Sudbury community mourns death of two men in boating accident
The two men who died grew up in Skead, Ont., have families in the area.
Transport Canada will help Sudbury police investigate the weekend boating accident that killed two men on Lake Wanapitei near the community of Skead in Greater Sudbury.
The federal agency will likely investigate the remains of the boat and assess the scene of the crash for clues.
It's still not known why the boat in which Matt Humeniuk 33, and Mike Kritz, 34, were travelling crashed into an island at about 1 a.m. Sunday.
Two other passengers were on the boat at the time. One remains in critical condition in hospital. The other was treated for injuries that were not life threatening.
Funerals for both men will be held on Friday. Visitation by family and friends will be held Thursday afternoon.
Both Kritz and Humeniuk grew up in Skead, and their families are well-known in the community. Kritz’s father, Jim, is the owner of Tony’s Marina, where a fireworks show for the community was held the night of the accident.
Word of the tragedy quickly spread across the small town. Melissa Berndt used to visit Mike Kritz at his father’s marina when she was a child.
"I’d go down there to buy bait or just … to check on the lake and I’d see him and he was just a happy guy," she said. "It’s a tragedy."
Berndt said she was shocked to find out about Kritz’s death.
"I couldn’t believe it, I had just seen him," she said.
Jack Vendetti is a neighbour of the Humeniuk’s and had known both men since they were young children.
The two were inseparable boating friends, Vendetti said, and also had their own yard maintenance business when they were teenagers.
"They were well liked in Skead. Everyone had respect for them," he said. "They’d be the first ones out on the lake with their canoe … They’re going to be missed, and there’s going to be some heavy hearts for quite a while."
According to Berndt and Vendetti, the size of the community meant everyone was in some way affected by the weekend crash.
Berndt recalled seeing police cars and ambulances pass her on the way to the accident scene in the early hours of Sunday morning, and said she dreaded the reason for their visit.
"Usually when you see that, especially in a small community like this where you know everyone, your heart kind of drops," she said. "I really didn’t go asleep until about 3 a.m. that night because I was so worried."
"I really couldn’t picture what [their families] are going through right now," she added. After seeing those ambulances and hearing what happened, that’s all that can run through my head and it’s absolutely heartbreaking."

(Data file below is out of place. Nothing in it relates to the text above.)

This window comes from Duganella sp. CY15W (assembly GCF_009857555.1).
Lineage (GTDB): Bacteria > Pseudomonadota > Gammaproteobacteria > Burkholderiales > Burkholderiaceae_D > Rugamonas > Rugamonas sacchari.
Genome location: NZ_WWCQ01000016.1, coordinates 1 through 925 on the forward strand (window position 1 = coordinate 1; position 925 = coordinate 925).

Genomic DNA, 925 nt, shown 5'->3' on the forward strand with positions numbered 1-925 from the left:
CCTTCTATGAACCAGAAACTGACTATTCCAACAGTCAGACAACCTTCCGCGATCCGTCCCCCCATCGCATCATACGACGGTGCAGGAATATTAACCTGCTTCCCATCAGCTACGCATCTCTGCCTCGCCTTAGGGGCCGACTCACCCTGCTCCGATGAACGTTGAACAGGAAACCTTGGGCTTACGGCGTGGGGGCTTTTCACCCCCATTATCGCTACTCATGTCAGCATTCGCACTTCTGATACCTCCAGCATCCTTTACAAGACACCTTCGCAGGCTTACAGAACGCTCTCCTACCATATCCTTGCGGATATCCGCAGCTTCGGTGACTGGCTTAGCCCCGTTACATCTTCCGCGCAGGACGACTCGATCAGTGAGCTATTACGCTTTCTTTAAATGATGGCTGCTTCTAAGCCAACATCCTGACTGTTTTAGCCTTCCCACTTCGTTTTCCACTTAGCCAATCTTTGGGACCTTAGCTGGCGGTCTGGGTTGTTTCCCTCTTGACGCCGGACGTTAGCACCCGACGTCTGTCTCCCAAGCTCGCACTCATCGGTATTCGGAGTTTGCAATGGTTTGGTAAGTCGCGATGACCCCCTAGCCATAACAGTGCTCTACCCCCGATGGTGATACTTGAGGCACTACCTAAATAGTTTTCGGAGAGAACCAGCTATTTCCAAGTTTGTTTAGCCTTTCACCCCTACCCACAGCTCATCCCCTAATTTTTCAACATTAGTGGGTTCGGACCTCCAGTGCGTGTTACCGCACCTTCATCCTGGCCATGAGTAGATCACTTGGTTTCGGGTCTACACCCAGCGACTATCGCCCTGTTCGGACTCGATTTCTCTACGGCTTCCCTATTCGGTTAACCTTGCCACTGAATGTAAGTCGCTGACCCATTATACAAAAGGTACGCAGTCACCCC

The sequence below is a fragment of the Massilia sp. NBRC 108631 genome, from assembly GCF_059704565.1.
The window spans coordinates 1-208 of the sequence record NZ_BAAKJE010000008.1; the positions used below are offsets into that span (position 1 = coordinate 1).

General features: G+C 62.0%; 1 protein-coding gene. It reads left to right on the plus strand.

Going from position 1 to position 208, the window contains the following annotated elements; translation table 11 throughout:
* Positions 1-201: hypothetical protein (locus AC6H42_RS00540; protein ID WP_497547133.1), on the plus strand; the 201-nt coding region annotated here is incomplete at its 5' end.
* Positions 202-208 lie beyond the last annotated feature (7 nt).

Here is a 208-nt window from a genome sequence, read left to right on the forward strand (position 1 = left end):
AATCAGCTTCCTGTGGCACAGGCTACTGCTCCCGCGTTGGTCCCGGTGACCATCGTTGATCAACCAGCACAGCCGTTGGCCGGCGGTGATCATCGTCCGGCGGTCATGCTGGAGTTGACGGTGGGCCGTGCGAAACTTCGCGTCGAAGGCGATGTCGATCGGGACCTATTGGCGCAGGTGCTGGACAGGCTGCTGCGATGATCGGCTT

Choppy water not an issue
Lake Wanapitei is one of the largest and deepest lakes in Greater Sudbury, and is notorious for choppy waters on windy days.
However, water conditions should not have been an issue on the night of the accident, said Skead resident Leslie Dickson.
"Things were calm and quite lovely, but it was dark," she said. "You can either run into other boats or shoals or land if you’re not really, really cautious."
Boating conditions are also dependent on how much light is coming from the moon, Dickson said, and added that she didn’t notice much natural light on the Saturday evening.
Every shoal on Lake Wanapitei has been recently marked, however these markers are only visible during the day, and are not reflective or illuminated at night.
Other recent fatality
Skead residents have become all too familiar with tragedy.
On May 31, 2013, an Ornge Air Ambulance helicopter crashed near Moosonee, killing four men, including Captain Don Filliter, the 54-year-old pilot from Skead.
Residents had been commemorating that incident, tying black and yellow ribbons – Ministry of Natural Resources colours – on sign posts and mail boxes throughout the town.
"Everyone’s still trying to cope with the death of Don," Berndt said, of the close family friend. "For this [boating accident] to happen so soon after, everyone’s just kind of in shock. Everyone's just trying to grieve and help the family out as best they can."
Still, Berndt said she’s confident incidents like this can only make the community tighter.
"Skead is a really strong town," she said. "So I believe when a tragedy does happen like this, we end up getting closer."